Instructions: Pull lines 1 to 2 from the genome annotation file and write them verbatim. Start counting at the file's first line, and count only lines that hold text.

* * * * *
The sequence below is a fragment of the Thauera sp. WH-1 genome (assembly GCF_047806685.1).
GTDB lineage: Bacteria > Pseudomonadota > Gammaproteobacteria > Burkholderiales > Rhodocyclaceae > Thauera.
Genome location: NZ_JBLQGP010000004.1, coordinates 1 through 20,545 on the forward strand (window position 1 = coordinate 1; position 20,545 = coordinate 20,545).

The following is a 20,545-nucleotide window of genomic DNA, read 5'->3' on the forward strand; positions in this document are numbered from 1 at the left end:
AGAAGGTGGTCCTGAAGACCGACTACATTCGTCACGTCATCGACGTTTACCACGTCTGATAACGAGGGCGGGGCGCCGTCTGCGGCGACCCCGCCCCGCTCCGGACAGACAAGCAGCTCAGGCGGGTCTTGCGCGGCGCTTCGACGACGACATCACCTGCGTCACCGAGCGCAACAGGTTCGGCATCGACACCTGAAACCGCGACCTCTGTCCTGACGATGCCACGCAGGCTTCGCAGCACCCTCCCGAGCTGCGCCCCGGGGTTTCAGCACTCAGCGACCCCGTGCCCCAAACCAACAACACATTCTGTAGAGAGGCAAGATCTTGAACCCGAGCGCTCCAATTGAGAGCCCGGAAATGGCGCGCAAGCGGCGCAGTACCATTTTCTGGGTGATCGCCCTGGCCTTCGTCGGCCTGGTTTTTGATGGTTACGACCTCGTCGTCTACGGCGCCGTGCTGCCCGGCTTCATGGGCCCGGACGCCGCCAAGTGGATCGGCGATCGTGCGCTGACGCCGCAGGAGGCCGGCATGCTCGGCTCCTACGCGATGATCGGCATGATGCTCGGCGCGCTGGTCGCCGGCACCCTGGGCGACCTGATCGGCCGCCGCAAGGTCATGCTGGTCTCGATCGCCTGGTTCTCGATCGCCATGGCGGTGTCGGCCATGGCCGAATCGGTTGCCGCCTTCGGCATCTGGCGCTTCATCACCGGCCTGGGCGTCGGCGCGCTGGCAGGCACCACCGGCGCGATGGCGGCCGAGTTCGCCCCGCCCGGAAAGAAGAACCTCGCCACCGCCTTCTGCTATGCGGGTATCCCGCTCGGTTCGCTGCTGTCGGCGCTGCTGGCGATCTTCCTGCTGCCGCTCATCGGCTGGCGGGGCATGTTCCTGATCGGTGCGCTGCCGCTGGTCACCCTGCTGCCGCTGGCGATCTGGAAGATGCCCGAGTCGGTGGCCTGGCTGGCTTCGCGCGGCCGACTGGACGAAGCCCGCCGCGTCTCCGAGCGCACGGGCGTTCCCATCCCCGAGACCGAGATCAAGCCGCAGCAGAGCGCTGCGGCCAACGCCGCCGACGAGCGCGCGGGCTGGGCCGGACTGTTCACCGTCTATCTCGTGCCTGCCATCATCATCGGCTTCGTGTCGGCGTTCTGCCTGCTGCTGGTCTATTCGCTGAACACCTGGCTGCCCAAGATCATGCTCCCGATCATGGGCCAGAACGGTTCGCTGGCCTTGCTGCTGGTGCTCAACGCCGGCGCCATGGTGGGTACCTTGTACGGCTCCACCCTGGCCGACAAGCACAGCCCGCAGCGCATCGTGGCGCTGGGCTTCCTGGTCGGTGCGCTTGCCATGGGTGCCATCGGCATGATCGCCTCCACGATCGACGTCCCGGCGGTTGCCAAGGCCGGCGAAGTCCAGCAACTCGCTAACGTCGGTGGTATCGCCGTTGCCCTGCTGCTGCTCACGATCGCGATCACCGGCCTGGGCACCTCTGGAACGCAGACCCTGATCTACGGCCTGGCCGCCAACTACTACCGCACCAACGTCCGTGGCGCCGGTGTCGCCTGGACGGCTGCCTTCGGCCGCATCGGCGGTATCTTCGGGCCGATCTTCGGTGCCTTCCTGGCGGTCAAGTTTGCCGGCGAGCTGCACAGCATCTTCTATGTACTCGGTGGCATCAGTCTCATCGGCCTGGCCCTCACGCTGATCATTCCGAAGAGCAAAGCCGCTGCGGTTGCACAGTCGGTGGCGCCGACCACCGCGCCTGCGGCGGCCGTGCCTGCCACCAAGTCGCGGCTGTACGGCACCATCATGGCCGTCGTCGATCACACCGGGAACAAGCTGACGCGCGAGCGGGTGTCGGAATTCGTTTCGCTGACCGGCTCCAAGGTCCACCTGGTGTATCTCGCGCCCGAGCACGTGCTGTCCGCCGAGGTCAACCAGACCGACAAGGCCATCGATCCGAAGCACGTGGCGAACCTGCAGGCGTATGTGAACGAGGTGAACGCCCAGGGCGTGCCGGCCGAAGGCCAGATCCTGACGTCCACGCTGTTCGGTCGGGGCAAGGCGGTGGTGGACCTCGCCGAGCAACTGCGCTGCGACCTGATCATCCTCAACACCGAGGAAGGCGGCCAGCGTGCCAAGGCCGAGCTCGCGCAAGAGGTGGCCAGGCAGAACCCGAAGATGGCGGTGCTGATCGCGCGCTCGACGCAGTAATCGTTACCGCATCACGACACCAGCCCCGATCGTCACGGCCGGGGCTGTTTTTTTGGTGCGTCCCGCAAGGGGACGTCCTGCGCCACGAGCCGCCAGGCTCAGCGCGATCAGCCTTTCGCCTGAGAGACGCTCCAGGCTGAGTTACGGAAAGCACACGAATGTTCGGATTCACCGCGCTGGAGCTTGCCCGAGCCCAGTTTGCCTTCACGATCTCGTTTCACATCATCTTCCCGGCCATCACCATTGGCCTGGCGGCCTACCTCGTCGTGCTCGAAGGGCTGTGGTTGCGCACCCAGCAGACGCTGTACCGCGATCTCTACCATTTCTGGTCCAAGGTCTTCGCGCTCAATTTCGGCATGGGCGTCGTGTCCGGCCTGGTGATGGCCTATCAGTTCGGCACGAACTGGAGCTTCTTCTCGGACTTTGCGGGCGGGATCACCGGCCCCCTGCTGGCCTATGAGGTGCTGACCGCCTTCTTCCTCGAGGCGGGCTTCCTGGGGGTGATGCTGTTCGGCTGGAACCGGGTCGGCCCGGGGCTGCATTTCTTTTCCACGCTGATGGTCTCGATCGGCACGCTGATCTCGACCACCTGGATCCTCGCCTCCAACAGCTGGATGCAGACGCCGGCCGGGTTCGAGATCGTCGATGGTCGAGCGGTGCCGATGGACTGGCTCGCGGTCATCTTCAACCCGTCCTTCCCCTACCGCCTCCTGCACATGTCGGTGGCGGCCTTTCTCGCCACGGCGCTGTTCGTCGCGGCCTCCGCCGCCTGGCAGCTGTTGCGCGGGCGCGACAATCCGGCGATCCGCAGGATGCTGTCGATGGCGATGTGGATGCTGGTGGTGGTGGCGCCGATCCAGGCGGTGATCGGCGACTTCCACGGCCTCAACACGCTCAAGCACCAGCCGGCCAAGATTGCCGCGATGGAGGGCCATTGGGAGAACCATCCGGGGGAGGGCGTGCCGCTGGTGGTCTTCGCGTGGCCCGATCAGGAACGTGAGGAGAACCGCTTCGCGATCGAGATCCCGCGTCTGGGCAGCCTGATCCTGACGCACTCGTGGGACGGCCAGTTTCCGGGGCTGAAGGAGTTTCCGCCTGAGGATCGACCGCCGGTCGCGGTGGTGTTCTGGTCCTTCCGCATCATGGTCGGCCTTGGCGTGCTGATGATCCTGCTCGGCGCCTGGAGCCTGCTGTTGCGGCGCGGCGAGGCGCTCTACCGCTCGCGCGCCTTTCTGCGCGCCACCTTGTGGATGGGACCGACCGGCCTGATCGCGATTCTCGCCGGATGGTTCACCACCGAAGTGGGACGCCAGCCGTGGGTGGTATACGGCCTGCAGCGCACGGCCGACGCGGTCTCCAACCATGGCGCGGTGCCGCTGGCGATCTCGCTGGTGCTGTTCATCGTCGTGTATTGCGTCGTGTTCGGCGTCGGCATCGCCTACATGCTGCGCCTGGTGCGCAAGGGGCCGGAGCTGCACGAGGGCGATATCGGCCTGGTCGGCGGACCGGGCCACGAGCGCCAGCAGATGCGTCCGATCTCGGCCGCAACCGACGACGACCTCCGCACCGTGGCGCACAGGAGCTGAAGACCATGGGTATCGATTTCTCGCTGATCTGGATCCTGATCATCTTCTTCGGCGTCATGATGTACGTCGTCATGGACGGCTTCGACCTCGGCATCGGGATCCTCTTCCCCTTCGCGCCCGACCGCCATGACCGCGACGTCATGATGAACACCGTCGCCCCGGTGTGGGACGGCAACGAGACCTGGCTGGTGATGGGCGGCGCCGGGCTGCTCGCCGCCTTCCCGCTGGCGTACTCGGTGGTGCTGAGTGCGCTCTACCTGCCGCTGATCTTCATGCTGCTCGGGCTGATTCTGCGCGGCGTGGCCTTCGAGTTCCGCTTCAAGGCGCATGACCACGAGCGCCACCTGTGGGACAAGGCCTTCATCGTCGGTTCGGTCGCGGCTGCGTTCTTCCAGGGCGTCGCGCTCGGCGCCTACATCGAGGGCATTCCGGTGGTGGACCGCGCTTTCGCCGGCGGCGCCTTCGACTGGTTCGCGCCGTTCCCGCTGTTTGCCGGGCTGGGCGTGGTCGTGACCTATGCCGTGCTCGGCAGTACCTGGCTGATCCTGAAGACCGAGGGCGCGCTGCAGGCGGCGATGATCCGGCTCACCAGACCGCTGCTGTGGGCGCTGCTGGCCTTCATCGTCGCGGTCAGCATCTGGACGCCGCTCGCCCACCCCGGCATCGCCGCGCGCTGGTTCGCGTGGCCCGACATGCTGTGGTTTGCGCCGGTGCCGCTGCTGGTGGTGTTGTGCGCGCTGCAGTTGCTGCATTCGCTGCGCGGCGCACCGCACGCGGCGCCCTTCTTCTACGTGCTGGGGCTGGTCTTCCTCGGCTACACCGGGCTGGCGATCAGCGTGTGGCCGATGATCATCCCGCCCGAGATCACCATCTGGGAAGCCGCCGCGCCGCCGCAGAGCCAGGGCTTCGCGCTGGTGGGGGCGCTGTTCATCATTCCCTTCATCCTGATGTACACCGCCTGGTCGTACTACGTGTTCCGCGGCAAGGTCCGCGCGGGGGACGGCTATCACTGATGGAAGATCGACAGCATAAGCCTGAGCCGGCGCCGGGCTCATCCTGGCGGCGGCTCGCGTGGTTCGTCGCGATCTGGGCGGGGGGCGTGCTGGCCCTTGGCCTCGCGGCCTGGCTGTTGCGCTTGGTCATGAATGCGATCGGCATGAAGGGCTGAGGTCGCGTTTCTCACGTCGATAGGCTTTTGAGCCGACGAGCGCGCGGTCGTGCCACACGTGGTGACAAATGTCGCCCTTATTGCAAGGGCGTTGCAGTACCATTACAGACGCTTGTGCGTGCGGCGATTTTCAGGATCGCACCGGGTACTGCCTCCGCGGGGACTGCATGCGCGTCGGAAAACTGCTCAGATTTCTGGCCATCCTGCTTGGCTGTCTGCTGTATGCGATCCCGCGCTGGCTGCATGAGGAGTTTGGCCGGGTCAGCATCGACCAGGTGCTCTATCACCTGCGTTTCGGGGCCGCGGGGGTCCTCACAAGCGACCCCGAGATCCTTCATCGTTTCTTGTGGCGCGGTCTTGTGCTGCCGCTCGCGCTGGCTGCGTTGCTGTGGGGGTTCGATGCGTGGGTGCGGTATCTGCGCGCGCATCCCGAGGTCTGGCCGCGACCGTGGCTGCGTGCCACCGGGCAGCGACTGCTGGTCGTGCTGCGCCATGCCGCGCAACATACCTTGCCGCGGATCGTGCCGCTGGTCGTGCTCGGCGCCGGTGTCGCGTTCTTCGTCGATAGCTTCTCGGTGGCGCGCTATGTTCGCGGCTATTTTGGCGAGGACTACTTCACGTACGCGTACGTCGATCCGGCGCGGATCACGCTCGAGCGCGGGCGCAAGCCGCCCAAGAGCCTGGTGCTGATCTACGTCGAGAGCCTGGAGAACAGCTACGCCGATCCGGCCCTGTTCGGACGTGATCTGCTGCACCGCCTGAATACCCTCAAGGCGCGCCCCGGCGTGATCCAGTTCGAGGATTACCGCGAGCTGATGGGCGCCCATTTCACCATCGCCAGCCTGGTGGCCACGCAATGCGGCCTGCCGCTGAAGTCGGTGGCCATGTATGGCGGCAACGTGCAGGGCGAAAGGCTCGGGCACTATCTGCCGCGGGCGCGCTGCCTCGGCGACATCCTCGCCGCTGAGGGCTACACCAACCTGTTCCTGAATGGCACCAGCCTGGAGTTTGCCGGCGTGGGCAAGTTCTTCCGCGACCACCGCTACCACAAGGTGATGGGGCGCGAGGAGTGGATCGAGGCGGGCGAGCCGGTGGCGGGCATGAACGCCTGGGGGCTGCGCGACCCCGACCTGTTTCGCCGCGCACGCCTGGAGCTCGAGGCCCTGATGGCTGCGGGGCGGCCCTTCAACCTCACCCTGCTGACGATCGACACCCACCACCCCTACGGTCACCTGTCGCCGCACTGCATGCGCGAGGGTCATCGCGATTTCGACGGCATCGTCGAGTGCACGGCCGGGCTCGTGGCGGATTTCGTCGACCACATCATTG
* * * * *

The sequence below is a fragment of the Thauera sp. WH-1 genome (assembly GCF_047806685.1).
GTDB lineage: Bacteria > Pseudomonadota > Gammaproteobacteria > Burkholderiales > Rhodocyclaceae > Thauera.